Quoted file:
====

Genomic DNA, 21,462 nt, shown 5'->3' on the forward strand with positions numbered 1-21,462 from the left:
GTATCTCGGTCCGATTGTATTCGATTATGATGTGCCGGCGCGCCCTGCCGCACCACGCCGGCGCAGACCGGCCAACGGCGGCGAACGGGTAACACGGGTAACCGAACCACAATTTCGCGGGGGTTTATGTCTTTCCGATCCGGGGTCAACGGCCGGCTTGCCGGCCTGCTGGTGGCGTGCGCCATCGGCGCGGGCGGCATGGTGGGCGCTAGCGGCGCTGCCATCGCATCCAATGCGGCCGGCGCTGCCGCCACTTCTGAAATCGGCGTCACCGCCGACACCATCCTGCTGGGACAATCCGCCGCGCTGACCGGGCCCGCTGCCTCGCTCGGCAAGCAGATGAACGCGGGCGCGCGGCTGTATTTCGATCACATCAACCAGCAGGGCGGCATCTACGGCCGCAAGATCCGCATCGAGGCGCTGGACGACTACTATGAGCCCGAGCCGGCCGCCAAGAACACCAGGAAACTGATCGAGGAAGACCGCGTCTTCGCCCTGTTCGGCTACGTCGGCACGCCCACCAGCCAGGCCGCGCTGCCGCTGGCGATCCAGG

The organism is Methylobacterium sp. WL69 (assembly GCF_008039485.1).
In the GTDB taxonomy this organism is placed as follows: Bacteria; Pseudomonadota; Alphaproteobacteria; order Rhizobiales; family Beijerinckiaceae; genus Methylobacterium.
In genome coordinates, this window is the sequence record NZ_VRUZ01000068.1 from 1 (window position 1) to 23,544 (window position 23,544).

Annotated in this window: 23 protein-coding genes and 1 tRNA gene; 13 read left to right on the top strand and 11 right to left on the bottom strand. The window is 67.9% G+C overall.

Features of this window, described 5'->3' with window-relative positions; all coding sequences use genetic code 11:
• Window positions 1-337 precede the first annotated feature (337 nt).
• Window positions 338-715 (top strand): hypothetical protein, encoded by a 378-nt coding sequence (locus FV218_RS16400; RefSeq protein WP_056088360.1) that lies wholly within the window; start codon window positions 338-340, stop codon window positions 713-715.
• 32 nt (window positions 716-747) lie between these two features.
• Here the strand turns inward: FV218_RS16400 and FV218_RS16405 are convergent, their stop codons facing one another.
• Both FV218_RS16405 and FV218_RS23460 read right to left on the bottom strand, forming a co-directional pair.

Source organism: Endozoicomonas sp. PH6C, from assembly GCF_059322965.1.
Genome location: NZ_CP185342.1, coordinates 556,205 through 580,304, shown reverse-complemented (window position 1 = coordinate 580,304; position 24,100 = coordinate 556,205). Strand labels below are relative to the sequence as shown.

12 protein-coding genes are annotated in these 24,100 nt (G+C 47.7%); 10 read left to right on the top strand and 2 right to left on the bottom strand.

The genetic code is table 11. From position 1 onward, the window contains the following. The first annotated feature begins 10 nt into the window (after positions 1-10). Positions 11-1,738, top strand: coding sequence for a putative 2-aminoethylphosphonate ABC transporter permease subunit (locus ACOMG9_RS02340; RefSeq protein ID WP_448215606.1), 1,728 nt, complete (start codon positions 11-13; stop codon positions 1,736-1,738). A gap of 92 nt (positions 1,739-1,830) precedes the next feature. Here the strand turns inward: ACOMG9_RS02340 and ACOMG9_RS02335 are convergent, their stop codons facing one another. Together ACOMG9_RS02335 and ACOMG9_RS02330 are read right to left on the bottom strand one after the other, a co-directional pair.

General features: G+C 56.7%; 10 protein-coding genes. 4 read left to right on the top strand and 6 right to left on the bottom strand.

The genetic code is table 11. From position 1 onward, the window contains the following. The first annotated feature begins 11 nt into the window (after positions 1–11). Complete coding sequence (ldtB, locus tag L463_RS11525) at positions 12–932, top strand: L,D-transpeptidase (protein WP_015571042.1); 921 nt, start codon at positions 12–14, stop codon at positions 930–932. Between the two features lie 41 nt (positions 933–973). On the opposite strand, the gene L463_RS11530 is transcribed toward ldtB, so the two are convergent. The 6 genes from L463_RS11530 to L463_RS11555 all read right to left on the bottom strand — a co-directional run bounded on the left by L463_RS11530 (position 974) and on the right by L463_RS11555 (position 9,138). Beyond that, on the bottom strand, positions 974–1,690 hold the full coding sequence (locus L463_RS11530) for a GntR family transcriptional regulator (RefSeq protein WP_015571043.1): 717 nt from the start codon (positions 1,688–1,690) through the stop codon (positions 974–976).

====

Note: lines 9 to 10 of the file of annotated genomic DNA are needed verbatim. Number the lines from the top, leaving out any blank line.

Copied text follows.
• Window positions 338-715 (top strand): hypothetical protein, encoded by a 378-nt coding sequence (locus FV218_RS16400; RefSeq protein WP_056088360.1) that lies wholly within the window; start codon window positions 338-340, stop codon window positions 713-715.
• 32 nt (window positions 716-747) lie between these two features.